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Understanding the Laundromat Business Model

Laundromats are a needed service in many communities, but they can be a difficult business to bring to profitability. The laundromat business model has a number of variable cost factors to it that are outside of its control. To counter these variable costs, laundromats are branching out into non-traditional industries to make their businesses become more attractive. Not only do they offer self-service laundry, but you might find a restaurant, a bar, an arcade, or even a bowling alley attached to the facilities.

A Business Must Be Smart About Expansion

There are good methods of expansion and poor methods of expansion in the business world. Good expansion means that you’re coordinating new services and options that fit within your current business profile. For a laundromat with an extensive commercial building, for example, the addition of a snack bar would make sense because it would better utilize the existing structures for a minimal pricing upgrade.

Adding a new building addition to the existing laundromat to provide the snack bar, on the other hand, would be a poor method of expansion.

What we can learn from the laundromat business model is that different industries can co-exist in a meaningful way, but only if the customers find meaning in that service. A business must be able to solve problems for a customer in a unique way, yet still be able to market to different customer segments. Having a meal at a laundromat, for example, allows people to do their laundry, eat dinner, and solve two problems with one visit.

Service Expansion Is a Key Part of Business

Finding a way to expand the services that are being offered in a clear, concise way can also drive extra profits to a business. McDonald’s attempted a similar process, but wound up having a menu with over 100 items on it and this ended up increasing wait times while customer satisfaction ultimately plummeted. Laundromats, on the other hand, may offer a small set of complimentary services that add to the self-service laundry experience.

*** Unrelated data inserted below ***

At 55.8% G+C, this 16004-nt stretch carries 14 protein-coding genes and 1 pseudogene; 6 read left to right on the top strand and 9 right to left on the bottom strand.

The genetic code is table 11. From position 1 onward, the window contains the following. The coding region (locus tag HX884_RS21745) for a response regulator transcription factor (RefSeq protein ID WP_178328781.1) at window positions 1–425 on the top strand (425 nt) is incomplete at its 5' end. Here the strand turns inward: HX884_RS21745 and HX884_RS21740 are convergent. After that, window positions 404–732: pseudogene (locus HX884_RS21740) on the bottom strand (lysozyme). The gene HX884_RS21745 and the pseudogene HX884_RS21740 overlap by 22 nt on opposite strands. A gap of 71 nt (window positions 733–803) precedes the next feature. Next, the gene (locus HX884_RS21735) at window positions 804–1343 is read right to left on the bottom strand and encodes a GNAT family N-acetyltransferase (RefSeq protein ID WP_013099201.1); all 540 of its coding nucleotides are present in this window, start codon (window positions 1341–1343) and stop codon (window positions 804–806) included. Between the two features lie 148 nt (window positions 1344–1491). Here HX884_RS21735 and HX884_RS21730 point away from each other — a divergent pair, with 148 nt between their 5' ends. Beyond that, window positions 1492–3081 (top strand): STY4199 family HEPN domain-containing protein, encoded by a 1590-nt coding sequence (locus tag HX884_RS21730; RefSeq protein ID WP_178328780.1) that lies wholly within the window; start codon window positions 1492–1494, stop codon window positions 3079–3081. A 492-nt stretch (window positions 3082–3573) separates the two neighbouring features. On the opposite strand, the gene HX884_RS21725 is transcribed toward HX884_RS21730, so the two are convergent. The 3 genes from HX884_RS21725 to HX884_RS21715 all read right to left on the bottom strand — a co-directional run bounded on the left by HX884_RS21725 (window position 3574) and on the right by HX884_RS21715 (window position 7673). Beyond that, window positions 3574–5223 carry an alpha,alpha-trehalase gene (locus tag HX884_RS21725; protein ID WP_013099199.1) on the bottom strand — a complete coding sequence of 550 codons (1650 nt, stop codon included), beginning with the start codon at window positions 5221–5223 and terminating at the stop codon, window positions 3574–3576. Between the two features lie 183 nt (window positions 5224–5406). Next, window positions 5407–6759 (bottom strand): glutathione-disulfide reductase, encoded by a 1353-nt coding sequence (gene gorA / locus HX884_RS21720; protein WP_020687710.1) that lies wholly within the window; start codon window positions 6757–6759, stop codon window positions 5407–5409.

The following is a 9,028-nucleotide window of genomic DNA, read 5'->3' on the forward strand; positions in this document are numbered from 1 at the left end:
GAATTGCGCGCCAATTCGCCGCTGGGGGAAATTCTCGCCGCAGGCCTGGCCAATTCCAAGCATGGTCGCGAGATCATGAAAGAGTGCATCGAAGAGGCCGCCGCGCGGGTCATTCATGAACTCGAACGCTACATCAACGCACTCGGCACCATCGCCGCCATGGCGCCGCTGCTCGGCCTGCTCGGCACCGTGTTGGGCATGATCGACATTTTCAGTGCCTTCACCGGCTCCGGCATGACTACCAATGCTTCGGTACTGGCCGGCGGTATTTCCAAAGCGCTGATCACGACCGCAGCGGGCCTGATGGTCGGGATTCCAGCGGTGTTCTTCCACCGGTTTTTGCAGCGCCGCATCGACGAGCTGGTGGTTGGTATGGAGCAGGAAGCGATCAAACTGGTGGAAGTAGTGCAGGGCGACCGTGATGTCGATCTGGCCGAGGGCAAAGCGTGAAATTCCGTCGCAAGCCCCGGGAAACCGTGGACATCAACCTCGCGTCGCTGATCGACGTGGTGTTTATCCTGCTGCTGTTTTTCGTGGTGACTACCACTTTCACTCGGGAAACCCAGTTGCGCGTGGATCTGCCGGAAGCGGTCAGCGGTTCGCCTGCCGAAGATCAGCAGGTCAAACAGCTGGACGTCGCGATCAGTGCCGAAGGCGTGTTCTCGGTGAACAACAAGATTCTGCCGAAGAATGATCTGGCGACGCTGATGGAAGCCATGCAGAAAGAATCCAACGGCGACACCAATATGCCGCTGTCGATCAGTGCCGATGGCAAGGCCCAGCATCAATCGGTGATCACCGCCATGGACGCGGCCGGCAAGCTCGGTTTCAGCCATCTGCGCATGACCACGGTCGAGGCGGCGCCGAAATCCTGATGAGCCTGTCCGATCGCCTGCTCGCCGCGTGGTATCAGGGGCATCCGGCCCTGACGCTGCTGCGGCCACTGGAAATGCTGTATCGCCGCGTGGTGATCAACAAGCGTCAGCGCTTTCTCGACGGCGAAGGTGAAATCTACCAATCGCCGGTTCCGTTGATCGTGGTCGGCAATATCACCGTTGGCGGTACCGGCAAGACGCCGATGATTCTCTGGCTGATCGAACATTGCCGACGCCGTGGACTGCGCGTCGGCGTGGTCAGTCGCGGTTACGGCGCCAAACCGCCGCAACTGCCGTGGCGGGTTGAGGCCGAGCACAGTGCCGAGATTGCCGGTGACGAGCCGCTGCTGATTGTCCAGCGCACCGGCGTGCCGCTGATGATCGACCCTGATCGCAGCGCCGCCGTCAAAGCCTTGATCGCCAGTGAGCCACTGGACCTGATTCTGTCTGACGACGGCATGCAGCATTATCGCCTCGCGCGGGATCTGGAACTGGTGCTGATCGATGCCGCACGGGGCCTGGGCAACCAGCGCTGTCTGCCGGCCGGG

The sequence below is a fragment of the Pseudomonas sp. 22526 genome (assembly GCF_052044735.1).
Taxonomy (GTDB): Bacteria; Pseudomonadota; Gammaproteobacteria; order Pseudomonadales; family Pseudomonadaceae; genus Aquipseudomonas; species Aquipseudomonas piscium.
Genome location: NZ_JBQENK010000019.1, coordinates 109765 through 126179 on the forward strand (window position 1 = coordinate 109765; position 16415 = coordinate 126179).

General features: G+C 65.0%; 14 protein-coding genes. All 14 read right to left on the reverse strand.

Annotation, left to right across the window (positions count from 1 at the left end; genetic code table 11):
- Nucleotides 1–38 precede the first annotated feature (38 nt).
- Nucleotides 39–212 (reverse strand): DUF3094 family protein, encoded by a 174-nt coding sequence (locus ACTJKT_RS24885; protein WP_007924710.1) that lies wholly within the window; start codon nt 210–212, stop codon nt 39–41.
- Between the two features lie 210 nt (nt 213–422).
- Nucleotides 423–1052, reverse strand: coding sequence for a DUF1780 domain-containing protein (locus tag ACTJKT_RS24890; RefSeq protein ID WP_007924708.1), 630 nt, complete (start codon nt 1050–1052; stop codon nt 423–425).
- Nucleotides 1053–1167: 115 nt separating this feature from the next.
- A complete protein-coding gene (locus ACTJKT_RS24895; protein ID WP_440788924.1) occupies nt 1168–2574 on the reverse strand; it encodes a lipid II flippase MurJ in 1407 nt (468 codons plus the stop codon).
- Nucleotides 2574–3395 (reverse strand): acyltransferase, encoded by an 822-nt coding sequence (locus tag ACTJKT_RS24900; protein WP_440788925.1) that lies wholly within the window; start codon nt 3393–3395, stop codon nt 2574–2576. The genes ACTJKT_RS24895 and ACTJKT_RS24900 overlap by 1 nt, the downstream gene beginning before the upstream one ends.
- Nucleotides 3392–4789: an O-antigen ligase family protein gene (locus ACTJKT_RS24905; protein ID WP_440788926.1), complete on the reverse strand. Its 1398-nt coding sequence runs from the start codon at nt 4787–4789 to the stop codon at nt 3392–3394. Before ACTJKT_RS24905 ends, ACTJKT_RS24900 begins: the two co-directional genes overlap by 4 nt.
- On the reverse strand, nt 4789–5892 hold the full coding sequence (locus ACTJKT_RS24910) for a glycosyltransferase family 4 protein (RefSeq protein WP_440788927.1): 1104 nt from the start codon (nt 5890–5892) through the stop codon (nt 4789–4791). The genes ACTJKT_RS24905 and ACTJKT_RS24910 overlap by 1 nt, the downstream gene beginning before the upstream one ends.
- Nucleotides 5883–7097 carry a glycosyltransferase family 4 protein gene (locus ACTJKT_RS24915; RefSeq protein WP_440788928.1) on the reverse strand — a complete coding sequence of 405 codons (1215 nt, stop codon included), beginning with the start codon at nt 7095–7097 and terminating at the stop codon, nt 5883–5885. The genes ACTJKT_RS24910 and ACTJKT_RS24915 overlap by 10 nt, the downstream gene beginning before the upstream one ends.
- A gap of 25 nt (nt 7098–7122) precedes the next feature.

• Drop off laundry services would allow customers to bring their dirty laundry in at the start of their work day and pick up their clean, folded laundry at the end of the work day.
  • Dry cleaning services would naturally compliment the laundromat niche for the community, especially if there isn’t a local provider.
  • High capacity laundry services for comforters and quilts would improve profits and decrease the amount of time someone needed to commit to their laundry.

When service expansion makes sense, then customer satisfaction increases and ultimately so do the revenues that can be achieved. When services are expanded in desperation, where options are more about trying to be something to everyone to grab a few dollars of revenue here are there, then a business is really on its last legs.

Change for the sake of change doesn’t make sense. Change that occurs with a specific plan behind it because there is a proven interest in what is being proposed does make sense.

What Can We Learn From the Laundromat Business Model?

A laundromat is ultimately a niche of the service industry. It can be a full service or a self service experience. To know which options are the best, each community must be segmented so that specific demographic information can be obtained. By knowing what customers need or want, a business can adapt their business plans to that changing environment.

Laundromats also teach us about how to achieve true efficiency. Because laundromats are already operating on thin margins, they are always looking for smart ways to diversify their income. That diversification must make sense with the business model that is already working for it to be successful. An espresso shop deciding to sell hot dogs isn’t going to be very successful. An espresso shop that serves a pastry, on the other hand, wold have a higher chance of finding more success.

The laundromat business model also shows that innovation must continue on. In the past, people would lug dozens of quarters in with them to operate the machines. Now laundromats offer pay at the appliance options with credit card readers so all of that change can just stay at home.

Laundromats may have a static business profile, but they still are able to achieve profitability when they stick to their business plan. That’s the primary lesson to take from this type of business.

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